The Tusks of Extinction by Ray Nayler [7/10]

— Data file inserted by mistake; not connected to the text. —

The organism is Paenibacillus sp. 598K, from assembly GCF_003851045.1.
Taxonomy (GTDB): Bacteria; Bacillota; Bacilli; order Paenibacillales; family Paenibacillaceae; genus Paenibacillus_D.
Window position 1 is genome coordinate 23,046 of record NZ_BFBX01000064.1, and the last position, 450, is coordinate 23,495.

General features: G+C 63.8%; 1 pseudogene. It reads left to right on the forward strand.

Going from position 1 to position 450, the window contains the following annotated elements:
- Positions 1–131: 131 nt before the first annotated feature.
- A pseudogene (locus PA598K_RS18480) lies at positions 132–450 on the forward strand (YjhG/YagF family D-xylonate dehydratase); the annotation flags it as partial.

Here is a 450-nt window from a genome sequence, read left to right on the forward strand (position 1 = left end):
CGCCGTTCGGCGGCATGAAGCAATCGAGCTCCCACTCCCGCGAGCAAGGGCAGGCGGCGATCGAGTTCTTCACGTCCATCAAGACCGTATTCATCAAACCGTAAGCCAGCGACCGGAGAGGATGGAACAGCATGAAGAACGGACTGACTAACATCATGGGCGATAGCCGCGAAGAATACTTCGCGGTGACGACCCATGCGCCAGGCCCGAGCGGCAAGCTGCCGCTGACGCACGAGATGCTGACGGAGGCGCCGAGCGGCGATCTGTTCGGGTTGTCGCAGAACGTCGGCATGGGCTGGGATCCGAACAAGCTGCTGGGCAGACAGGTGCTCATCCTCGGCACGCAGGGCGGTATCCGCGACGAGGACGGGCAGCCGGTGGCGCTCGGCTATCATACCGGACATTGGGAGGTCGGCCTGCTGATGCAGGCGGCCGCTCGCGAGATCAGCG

Ray Nayler, a poet among other attributes, is an expressive, stylish writer versed in modern environmental issues. I missed his signature novel, 2022’s The Mountain and the Sea, but was determined to catch this new novella. The Tusks of Extinction knits together three character strands on an earth a century hence, when elephants are extinct and the mammoth has been genetically de-extincted to roam Siberia. An uploaded ex-elephant expert inhabits the mind of the leader of a mammoth pack, a young mammoth poacher rebels against the slaughter of his trade, and a bounty hunter’s husband questions his spouse’s hunting ardor. Nayler tersely brings the reader into this complex narrative world but inevitably in a book just over a hundred pages long, the very act of worldbuilding mitigates against a highly effective plot. But the scenes of the disembodied human scientist in the wild, inside a mammoth’s head, are evocatively executed. The Tusks of Extinction could have, methinks should have, formed a strong, long epic novel. At this length, it is a fine read but a morsel, not a full meal.

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